Andrew Charles Mynarski

World War II Hero

Andrew C. Mynarski, V.C.

A Short History

Andrew Charles (Andy) Mynarski was born in Winnipeg on October 14, 1916 the son of recent Polish immigrants. He had five other siblings, two brothers and three sisters. He was educated at King Edward and Isaac Newton Elementary Schools and at St. John’s Technical School. To help support his family after his father’s death when he was 16, he worked as a chamois cutter for a furrier in Winnipeg. He was well regarded by the furrier as he turned out to be good with his hands. He later built furniture and models in a workshop that he built in the basement.

In 1940 he joined the Royal Winnipeg Rifles that were a militia unit and served only a short time. In September, 1941 he enlisted in the Royal Canadian Air Force and was posted to No. 3 Manning Depot in Edmonton. After iniation he went to No. 2 Wireless School in Calgary but had trouble with learning Morse Code. He was then posted to No. 3 Bomb and Gunnery School at MacDonald, Manitoba, graduating just before Christmas as an air-gunner earning his AG "Wing".
He was promoted to temporary Sergeant in Halifax just prior to going overseas in January, 1942.

In England he went into a "manning pool" called No. 3 Personnel Reception Depot and was eventually sent to No. 16 Operational Training Unit (OTU) for gunnery training in Wellington bombers and then on the more advanced Halfax bombers at No. 1661 Heavy Conversion Unit (HCU). In this unit he was promoted to Flight Sergeant. After training he was posted to No. 9 Squadron, RAF that was flying Vickers Lancasters. After a month he was posted to No. 1668 HCU, then to a Replacement Depot and later to No. 1664 HCU at Dishforth, Yorkshire in March 1944. The reasons for this series of transfers hasn’t been explained, although it is unusual for a man to be transferred out of an operational squadron unless he is injured, wasn’t fitting in, or needed further training. However, at this time the RCAF was demanding that the Canadian bomber squadrons in England be manned primarily by Canadians. As 6 Group, to be staffed with Canadian bomber squadrons, flew from Yorkshire it may have been the process of collecting Canadians for the "Canadianization" program that caused Andy to be shifted around in non-operational units.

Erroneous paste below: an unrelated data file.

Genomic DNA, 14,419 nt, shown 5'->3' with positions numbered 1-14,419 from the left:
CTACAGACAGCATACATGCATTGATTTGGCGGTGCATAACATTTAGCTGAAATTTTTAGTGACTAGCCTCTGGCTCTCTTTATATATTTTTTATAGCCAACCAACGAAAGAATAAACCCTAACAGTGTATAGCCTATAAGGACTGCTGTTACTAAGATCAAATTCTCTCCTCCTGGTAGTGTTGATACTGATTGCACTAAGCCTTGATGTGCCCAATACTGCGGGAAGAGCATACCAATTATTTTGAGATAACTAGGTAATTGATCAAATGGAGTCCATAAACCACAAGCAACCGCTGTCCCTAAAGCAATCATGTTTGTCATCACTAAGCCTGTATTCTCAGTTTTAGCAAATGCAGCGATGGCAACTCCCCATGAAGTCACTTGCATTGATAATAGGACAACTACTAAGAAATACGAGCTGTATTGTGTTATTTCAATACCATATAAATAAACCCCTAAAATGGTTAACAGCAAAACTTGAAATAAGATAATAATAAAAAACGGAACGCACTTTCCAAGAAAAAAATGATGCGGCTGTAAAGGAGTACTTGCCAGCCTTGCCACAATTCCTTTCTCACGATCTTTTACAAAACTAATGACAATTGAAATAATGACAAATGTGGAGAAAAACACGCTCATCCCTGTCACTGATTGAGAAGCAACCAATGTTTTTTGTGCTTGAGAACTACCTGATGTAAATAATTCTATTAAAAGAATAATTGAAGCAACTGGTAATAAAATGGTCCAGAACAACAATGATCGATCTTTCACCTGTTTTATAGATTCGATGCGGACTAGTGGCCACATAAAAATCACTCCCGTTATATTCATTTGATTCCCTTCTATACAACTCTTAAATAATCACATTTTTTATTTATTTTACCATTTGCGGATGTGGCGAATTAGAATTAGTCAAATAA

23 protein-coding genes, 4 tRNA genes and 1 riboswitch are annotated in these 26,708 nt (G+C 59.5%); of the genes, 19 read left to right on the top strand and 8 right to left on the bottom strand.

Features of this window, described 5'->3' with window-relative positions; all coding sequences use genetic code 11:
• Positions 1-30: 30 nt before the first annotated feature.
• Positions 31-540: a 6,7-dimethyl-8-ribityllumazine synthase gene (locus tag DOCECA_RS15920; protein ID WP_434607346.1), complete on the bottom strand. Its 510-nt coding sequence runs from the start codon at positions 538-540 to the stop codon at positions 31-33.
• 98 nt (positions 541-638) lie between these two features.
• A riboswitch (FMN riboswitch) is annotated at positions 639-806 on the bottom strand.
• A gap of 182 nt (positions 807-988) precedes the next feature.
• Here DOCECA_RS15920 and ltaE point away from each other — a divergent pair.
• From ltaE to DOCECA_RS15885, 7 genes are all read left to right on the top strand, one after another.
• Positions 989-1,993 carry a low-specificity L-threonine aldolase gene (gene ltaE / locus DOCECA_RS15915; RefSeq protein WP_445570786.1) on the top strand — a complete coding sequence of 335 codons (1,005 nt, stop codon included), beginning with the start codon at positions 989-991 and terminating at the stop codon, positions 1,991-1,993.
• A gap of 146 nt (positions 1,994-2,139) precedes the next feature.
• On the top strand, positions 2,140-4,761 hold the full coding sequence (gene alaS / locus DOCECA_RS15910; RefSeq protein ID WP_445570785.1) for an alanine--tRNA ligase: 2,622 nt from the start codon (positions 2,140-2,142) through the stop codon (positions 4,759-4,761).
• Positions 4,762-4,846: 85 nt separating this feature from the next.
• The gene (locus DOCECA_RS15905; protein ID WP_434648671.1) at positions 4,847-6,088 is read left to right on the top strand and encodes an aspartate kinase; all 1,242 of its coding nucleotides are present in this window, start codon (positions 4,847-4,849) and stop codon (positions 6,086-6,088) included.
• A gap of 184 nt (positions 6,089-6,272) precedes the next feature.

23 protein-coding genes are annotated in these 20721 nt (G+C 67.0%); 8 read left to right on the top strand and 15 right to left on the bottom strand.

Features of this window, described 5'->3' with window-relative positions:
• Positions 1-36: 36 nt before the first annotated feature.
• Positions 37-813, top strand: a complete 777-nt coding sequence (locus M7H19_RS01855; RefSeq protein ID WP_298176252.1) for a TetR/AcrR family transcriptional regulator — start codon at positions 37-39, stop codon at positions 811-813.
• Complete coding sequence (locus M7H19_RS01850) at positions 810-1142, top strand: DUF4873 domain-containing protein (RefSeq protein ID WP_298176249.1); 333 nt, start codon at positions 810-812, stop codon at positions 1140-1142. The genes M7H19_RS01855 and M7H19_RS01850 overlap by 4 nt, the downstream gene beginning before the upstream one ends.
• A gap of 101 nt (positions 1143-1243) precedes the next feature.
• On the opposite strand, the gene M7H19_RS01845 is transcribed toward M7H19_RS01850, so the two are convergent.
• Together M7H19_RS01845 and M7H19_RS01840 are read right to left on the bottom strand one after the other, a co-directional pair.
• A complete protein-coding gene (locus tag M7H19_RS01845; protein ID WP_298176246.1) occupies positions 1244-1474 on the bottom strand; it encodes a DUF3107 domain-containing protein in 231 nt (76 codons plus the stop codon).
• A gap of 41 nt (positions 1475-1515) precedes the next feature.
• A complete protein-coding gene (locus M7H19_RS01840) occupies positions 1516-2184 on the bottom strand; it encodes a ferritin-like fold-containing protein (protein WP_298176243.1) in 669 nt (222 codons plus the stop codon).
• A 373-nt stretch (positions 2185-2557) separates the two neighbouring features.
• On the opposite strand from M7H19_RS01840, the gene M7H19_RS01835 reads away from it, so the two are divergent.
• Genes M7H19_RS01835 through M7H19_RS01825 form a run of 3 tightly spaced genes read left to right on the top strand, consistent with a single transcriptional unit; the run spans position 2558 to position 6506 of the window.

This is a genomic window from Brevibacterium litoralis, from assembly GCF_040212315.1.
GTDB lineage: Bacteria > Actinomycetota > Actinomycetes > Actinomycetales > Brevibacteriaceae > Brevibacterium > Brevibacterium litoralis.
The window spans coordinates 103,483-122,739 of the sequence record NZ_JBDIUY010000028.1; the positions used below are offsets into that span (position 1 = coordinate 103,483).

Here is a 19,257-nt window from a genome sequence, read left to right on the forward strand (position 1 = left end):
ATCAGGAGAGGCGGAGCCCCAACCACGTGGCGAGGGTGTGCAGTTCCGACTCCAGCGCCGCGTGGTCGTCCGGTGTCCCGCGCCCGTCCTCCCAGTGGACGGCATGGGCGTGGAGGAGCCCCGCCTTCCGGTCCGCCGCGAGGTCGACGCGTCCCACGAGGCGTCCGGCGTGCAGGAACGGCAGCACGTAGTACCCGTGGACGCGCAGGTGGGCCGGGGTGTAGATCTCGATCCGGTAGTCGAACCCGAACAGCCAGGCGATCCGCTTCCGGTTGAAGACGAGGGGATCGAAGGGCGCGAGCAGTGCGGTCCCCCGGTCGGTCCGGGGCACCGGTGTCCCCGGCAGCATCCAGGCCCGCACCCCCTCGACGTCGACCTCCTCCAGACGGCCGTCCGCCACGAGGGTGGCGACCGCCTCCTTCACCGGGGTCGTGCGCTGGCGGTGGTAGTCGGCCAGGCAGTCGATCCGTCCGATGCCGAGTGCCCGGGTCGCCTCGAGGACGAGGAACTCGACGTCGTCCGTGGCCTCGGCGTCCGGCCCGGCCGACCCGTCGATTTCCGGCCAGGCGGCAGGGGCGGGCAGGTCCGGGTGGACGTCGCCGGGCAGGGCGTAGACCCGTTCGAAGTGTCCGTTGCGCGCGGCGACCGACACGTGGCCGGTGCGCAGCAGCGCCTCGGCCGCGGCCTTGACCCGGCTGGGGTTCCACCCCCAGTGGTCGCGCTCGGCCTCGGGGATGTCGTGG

It was while he was in No. 1664 HCU that he met up with the other members of his new crew. They were: Art de Breyne - pilot, Roy Vigars - flight engineer, Pat Brophy - rear gunner; Jim Kelly - wireless operator; Jack Friday - bomb-aimer; and Robert Bodie - navigator. They had just lost Ken Branston their mid-upper gunner and Andy was posted as his replacement. The course on conversion to Halifaxes was intense as the sole object was to familiarize the crew with the aircraft for operations.

Crew of VR-A 419 RCAF badge
Crew of VR-A, L-R: Pat Brophy, Jim Kelly, Roy Vigars, Art de Breyne, Andy Mynarski, Jack Friday, Bob Bodie. 419 RCAF Squadron badge

They were then posted to No 419 "Moose" Squadron, RCAF flying out of Middleton-St. George, Yorkshire. Their first operational flight came only after Art de Breyne made two fairly easy trips as a 2nd pilot (called a 2nd dickie) with other aircraft. Their first and last flight in a Halifax Mk II was to bomb the marshalling yards at Laon, France. For them it was uneventful although there was lots of action all around them. The squadron received new AVRO Lancaster Mk Xs from Canada and spent several days familiarizing themselves with their new bombers. They flew many different aircraft in training and on ops, including the now famous KB726 coded VR-A.


They had arrived just in time for the implementation of Eisenhower’s Transportation Plan, in which the USAAF and RAF would systematically destroy western Europe’s rail, road and bridge networks in order to prevent the Germans from bringing reinforcements up to the Normandy beachheads. The invasion of the continent was only two months away.